In late-1995, Hubble’s operators allowed the telescope to stare for 10 days at a seemingly empty sliver of sky. Many doubted whether the lengthy exposure would be of value, but the resulting image, known as the “Hubble Deep Field,” was astonishing. By looking beyond the Milky Way, it revealed a plethora of never-before-seen galaxies, including some of the most distant star systems ever discovered. Astronomers repeated the experiment with 2004’s “Ultra Deep Field,” and they have since released several more pictures that use infrared and combined exposures to peer farther into space than ever before. The newest images contain more than 5,000 galaxies, some of them as far as 13.2 billion light years away. Since the light from these galaxies has taken eons to reach our solar system, it offers astronomers a window onto what the universe looked like only a short time after the Big Bang some 13.7 billion years ago.
The dazzling snaps of nebulae, supernovae and galaxies captured by Hubble are usually only released after having undergone a postproduction process to add color. Hubble’s onboard digital cameras only take photos as gray-scale pixels, so astronomers make multiple exposures of the same object using different filters—typically red, blue and green—to capture various wavelengths of light. These are then overlaid to create a single color composite. Since Hubble can see in the ultraviolet and infrared ranges, scientists also occasionally insert additional color into the images to bring out details that would otherwise remain invisible to the human eye.
Like many NASA programs, Hubble spawned “spinoff” technologies that proved useful in other fields. One of the most significant breakthroughs concerns the observatory’s Space Telescope Imaging Spectrograph, which Hubble used to search for supermassive black holes. NASA’s improvements to the spectrograph’s detection ability were also a boon to medical professionals, who used the same silicon chips to more effectively image women’s breast tissue and distinguish between benign and malignant tumors.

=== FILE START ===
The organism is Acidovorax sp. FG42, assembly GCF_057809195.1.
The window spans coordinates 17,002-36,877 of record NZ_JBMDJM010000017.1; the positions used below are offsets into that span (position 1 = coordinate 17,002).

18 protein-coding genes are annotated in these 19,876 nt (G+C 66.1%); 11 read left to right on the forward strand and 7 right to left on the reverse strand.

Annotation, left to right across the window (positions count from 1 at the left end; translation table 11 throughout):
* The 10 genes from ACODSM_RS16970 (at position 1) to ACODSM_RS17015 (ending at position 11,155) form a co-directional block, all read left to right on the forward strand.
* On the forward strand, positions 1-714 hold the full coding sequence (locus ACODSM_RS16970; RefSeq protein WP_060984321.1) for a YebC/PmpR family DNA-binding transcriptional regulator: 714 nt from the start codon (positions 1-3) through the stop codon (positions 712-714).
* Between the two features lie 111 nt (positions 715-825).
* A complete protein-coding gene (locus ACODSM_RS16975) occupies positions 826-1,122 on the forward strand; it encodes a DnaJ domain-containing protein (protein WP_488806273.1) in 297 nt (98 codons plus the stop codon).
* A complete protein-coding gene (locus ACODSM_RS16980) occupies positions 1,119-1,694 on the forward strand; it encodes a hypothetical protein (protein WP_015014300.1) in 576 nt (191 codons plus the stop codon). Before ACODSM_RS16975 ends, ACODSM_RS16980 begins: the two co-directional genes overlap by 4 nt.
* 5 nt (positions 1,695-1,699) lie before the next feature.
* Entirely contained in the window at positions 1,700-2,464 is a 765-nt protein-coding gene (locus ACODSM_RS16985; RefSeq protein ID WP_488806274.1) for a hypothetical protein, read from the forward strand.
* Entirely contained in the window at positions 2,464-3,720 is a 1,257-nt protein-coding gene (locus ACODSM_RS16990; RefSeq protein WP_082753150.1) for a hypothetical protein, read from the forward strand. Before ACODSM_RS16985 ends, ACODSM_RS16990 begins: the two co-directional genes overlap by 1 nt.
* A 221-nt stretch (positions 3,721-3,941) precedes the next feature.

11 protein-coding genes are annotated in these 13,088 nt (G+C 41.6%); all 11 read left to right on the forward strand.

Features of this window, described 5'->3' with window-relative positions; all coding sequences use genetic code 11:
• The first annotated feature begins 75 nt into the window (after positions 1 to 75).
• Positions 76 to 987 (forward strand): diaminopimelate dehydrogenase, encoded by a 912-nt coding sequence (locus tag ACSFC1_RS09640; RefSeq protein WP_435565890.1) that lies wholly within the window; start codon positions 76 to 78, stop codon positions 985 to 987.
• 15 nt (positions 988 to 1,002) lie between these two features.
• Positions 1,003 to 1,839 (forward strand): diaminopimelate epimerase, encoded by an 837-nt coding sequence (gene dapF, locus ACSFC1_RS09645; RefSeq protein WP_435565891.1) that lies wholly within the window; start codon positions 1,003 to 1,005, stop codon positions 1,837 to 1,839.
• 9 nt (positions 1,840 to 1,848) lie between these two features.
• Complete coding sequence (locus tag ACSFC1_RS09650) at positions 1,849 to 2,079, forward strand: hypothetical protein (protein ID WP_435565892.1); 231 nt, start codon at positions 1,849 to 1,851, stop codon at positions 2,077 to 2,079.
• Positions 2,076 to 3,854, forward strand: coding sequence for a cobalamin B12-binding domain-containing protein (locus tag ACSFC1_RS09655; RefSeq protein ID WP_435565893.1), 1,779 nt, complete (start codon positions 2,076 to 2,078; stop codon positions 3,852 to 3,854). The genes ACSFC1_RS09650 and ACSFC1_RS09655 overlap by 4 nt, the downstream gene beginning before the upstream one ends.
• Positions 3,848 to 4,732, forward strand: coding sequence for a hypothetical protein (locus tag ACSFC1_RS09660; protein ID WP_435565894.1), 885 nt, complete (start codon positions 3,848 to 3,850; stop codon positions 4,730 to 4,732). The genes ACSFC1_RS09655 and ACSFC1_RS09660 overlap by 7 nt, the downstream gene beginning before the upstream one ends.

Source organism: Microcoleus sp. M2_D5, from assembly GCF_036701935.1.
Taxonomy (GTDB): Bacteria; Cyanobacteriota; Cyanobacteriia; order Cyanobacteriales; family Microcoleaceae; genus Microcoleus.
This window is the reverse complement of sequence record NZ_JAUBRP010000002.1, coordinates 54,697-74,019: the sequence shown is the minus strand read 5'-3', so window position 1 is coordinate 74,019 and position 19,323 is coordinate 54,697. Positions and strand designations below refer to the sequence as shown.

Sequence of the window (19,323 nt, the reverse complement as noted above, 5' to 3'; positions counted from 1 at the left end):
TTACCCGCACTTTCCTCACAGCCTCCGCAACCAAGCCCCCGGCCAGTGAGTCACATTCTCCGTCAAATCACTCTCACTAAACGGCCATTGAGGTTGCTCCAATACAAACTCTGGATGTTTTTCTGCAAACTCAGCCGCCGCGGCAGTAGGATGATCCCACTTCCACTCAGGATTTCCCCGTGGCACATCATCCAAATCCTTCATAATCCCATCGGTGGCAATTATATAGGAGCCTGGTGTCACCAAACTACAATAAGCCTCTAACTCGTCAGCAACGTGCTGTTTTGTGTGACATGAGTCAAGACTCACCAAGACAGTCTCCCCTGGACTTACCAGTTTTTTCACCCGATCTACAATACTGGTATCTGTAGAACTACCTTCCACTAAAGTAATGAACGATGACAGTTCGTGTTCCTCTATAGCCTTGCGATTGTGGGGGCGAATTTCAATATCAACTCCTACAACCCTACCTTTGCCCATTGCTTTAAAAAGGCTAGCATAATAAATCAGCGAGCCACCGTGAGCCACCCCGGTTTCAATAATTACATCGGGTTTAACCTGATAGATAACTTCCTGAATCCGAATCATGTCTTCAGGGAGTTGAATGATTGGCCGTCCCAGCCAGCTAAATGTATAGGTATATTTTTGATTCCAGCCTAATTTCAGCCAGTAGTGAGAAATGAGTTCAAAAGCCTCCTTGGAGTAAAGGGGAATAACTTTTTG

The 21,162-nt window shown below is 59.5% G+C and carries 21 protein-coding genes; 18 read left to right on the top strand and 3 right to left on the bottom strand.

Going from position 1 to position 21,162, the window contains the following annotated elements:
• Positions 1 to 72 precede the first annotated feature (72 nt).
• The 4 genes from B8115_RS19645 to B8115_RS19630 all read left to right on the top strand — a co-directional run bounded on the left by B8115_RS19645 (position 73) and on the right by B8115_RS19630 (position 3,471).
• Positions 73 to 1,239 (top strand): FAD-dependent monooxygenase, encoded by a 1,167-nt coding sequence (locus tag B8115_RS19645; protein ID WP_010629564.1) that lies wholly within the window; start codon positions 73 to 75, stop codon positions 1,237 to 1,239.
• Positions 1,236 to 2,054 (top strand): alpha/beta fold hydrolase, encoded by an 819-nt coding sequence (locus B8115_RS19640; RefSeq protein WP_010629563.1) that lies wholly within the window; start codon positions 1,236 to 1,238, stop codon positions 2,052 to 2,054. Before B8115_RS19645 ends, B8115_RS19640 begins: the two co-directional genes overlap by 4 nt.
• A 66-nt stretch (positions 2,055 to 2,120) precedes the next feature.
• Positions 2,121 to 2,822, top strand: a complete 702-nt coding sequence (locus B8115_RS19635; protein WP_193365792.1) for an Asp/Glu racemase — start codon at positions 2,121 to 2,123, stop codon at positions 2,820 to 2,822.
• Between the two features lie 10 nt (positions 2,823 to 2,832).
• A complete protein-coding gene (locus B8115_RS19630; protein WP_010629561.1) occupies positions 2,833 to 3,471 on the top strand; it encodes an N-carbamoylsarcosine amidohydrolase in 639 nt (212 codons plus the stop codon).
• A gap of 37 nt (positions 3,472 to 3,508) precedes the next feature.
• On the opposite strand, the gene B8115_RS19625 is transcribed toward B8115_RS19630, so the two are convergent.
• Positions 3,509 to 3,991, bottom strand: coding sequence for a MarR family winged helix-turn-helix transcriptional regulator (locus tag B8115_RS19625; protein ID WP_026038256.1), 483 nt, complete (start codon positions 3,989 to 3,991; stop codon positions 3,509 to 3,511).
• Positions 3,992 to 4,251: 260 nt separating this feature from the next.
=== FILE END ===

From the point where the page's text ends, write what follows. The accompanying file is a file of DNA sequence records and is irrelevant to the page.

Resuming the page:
Hubble’s telescope is powerful enough to spot the light of a firefly at a distance of some 7,000 miles, and scientists have used these enormous capabilities to unlock many of the secrets of the cosmos. Astronomers’ estimations of the age of the universe used to vary widely, but Hubble’s observations of ancient, burned-out stars have helped pin the date of the Big Bang at somewhere around 13.7 billion years ago. The telescope also found the first evidence of supermassive black holes at the center of neighboring galaxies, and it has been vital in hunting down extrasolar planets that may have the proper conditions to foster life. Perhaps most crucial of all, Hubble’s studies of supernovae have contributed to the theory that a mysterious force known as “dark energy” could be causing the universe to expand at an accelerated rate.
Five servicing mission have kept Hubble up and running well beyond its originally proposed 15-year lifespan, but it’s about to finally meet its heir in the form of the James Webb Space Telescope. The $9 billion James Webb differs from Hubble in several key ways. It is optimized for detecting infrared rather than visible light, boasts a much bigger mirror and won’t require any servicing during its 6-10 year lifespan. The Webb will also be placed well beyond the moon at a distance of some 1 million miles—Hubble is perched at an altitude of only 350 miles—which will allow it to look even deeper into the universe to see light from only a few hundred million years after the Big Bang. Though plagued by delays, the James Webb is currently set for launch in late-2018. It’s uncertain if Hubble will still be operable by then, but astronomers hope to use the two telescopes in concert with one another before Hubble is finally retired and de-orbited.